The belief in the magic powers of menstrual blood is an old and widespread one. Ancient Mediterranean farmers thought that menstrual blood could have both positive and negative effects on their cultivations. Used ritually, as in the procedure mentioned here, it worked as an effective charm against agricultural pests and hailstorms; on the other hand, a menstruating woman accidentally passing through a melon field could cause the withering of the entire crop (Geoponica 12, 20; effects on rue and walnut trees: 10, 25; 67.) Likewise, a menstruating woman that would flash her pudenda in the direction of the sky could avert a hailstorm (Geoponica 1, 14; a ritual of this kind is also described in the ancient Near Eastern treatise Nabatean Agriculture, on which see below.)
Julian the Chaldean and Apuleius the African:
Not much is known about the second century mystic Julian the Chaldean, except that he and his son, Julian the Theurgist, were associated with the composition of the so-called Chaldean Oracles, a collection of poetic aphorisms on the mysteries of the universe which was held in great regard by later Neoplatonists. As is clear from Psellus’ comments, by the Middle Ages the elder Julian had been elevated to a semi-legendary status as a wise and powerful spell maker. Similar wizardly prerogatives were attributed to Julian’s more famous contemporary Apuleius of Madaura, the celebrated author of the Golden Ass and one of the major figures of the Middle Platonic School. As is known, Apuleius had to defend himself from an official charge of witchcraft brought against him in AD 160 (Apologia sive de Magia). In addition to the works which have farming (De Re Rustica?), and dendrology (De Arboribus?), in which he appears to have discussed remedies such as the ones to which Psellus is referring. About a dozen references to Apuleius ‘the Roman’ appear in the Medieval compilation Geoponica cited above.
Julian the Chaldean and the Chaldean Oracles: Majercik 1989, pp.1-5. Apuleius’ lost books: Harrison 2000, pp.26-28; (with special reference to the author mentioned in the Geoponica: Dalby 2011,pp. 37).
Michael Psellus takes a different approach:
It is difficult to trace this passage to any of Psellus’ known works. An epistle by Psellus on agriculture (Peri geōrgikōn) survives in a manuscript at the National Library in Paris (Paris. Gr. 1630, fols.245r-246v) but despite the compatibility of the subject matter, the two texts seem to have little in common.
Psellus: Moore 2005, p.416.
The philosopher Proclus … did not dismiss such stories:
Proclus was very appreciative of the Chaldean Oracles, on which he wrote a commentary now lost.
Go and capture a viper:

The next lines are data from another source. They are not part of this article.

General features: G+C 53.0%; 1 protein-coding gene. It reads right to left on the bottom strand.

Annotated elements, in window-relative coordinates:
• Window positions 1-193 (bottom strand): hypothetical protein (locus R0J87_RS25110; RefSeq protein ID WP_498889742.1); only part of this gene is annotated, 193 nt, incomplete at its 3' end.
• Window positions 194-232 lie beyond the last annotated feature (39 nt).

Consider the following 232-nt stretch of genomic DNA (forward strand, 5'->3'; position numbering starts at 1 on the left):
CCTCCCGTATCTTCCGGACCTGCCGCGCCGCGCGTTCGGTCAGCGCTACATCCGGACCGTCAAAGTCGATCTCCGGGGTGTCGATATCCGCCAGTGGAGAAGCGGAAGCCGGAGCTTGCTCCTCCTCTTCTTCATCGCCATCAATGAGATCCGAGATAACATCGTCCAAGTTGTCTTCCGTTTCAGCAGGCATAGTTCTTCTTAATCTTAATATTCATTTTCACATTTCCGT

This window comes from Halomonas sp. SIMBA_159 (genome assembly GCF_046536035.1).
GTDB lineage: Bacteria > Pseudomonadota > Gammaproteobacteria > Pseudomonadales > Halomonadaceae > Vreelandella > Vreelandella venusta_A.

Like menstrual blood, snakes appear in many ancient rituals for the aversion of vermins and hail. A number of such procedures are described in the Babylonian treatise Nabatean Agriculture, preserved in the 10th century Arabic translation by Iraqi alchemist Ibn Wahshiyya (Kitāb al-filāḥa al-nabatiya):
Some say that if you wish to avert hailstorms from a place above which clouds have risen, you should take a snake and chop it into pieces which you should then throw on burning coals, piece by piece. This should be done in a place from which wind blows. They say that the smoke rising from the snake will cut the hail clouds in pieces or divert them completely from that place. Others say that one must take a snake and crucify it on two pieces of wood, the head on the one, the tail on the other. Then it should be tied tightly on the two pieces which should then be set up in the middle of the plantation. Then hailstorms will not fall on that place where the snake is set crucified but it will turn away from that place and pass it by. (Transl. Anttila 2006, 257.)
History, sources, and content of the Nabatean Agriculture: c, 3-80. On the section of the Nabatean Agriculture dealing with snake charms for the prevention of hailstorms: Hämeen-Anttila 2006, 256-261; Rodgers 1980, pp.3-4.
Others adopt a better way, successfully seeking divine assistance:
As in other occasions, Allatius likes to emphasize that in the folklore of his homeland superstitious practices often co-existed with harmless, or even doctrinally sound, ones.
St. Trypho’s prayer:
This exorcism for the protection of fields, vineyards, and orchards from ‘insects or other species of animals that may happen to harm them’ is found in the Euchologion, or Greek Prayer book, pp. 696-699. Caterpillars appear at the very top of the long list of pests named in the text.
They walk around … sprinkling water:
The original instructions specify that the sprinkling should be done in the shape of the cross. The practice of marking a path for the caterpillars to follow seems to be, instead, a local custom.